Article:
oppn parties Big Banks Will Need To Be Leaner And Better Governed

News Snippets

  • The government says Covid-19 is still in local transmission stage in India
  • Government scotches rumours of extending the lockdown beyond April14. Says no such plan
  • Centre asks states to give shelter and food to migrant workers to stop them from taking to the streets
  • RBI cuts repo rate by 75 bps, the steepest in 10 years
  • Centre writes to states regarding laxity in monitoring people who had arrived from abroad between January and March
  • Kerala reports a spurt in new cases
  • With 124 fresh cases on Friday, the number of reported cases in India stand at 854
  • Five of a family, including a 9-month-old-baby test positive for Covid-19 in Nadia district in West Bengal on Friday
  • The Pakistani army is reportedly forcibly moving all Covid-19 patients to PoK and Gilgit
  • Untimely azaans in J&K mosques spark panic gathering
  • Stocks rise - Sensex up by 1400 points and Nifty goes above the 8600 mark
  • Rahul Gandhi says the economic package is "the first step in the right direction"
  • The government announces wide-ranging measures to help the poor overcome the economic hardship caused by Covid-19
  • G20 leaders to hold a virtual meeting today to explore ways of fighting Covid-19 in a coordinated manner
  • The Delhi government orders testing of all medical staff after the positive test on a Delhi mohalla clinic doctor
Death toll reaches 27 as Covid-19 cases across India reach 974 on Saturday
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Big Banks Will Need To Be Leaner And Better Governed

By Sunil Garodia

About the Author

Sunil Garodia Editor-in-Chief of indiacommentary.com. Current Affairs analyst and political commentator. Writes for a number of publications.

The government has rightly taken a decision to merge some PSU banks to create bigger, and hopefully better, banks. This magazine had been the first to cite sources to report that a mega merger of banks was on the cards over a week ago. But a merger of banks can only be successful if several other things are streamlined. Smaller banks have lesser checks and balances but serve a purpose in catering to regional areas and small businesses. But with a plethora of banking licenses issued now and a host of NBFCs catering to such needs, they have outlived their purpose. Bigger banks with better checks and balances and stronger balance sheets can focus on big projects and evaluate the risk factors in a better way. They can be more competitive, locally as well as globally, and can benefit from economies of scale if the problems of overstaffing, multiple branches at close-by locations and decision-making inertia are taken care of.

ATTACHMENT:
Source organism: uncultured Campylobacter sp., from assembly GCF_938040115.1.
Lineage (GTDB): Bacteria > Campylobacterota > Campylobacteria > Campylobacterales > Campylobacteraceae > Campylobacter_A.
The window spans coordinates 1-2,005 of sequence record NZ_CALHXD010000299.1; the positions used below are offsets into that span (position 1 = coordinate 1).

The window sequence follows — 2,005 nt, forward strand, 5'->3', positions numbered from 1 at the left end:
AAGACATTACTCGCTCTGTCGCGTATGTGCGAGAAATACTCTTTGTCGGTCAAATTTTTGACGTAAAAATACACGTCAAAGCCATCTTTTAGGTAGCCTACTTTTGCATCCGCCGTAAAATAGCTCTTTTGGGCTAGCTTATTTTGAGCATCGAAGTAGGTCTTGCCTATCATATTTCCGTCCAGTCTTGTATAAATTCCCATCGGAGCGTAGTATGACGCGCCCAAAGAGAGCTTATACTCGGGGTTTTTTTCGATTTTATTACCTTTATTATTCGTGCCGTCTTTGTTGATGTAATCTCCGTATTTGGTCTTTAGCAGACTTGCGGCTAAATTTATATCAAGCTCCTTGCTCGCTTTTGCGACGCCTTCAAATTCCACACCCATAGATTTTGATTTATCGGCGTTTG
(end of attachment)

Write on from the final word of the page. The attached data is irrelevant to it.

The government has announced that it will allow banks to appoint chief risk officers at market-linked remuneration. This is a step in the right direction. But if banking is to be taken to greater heights, market-linked remuneration has to be offered to all. The additional revenue outgo on this account can be neutralized if staff strength and number of branches is reduced. But bank unions are very vigilant and will not allow this. Hence, the most important thing now is to bring the unions on board.

The other thing to be tackled is related to technology. Banks in India use two platforms for core banking and merging the platforms is very difficult. The SBI and some other banks use TCS developed BaNCS while the Bank of Baroda and some others use Finacle developed by Infosys. Although the government has taken care to merge banks on the same platform, going forward, the need is to have a common tech platform for all banks.

The government must also tackle the decision-making inertia that has gripped PSU banks due to big loans going bad and the needle of suspicion pointing to collusion by bank officers. Some senior officers of many banks involved in major scams have been arrested too. This has made even senior bank officers fearful of taking decisions. With the state of the economy, big projects are also not being planned. Rajnish Kumar, the Chairman of SBI, has said that the reports of liquidity crunch in the banking sector are not true as the SBI is willing to lend up to Rs 1 lakh crore but there are no big borrowers. This is a problem that can only be solved if demand for goods and services rises and entrepreneurs plan big projects. But creating big banks, streamlining risk assessment processes and appointing risk officers will ensure that the banking system will be ready for lending to entrepreneurs when they plan big projects as and when demand picks up.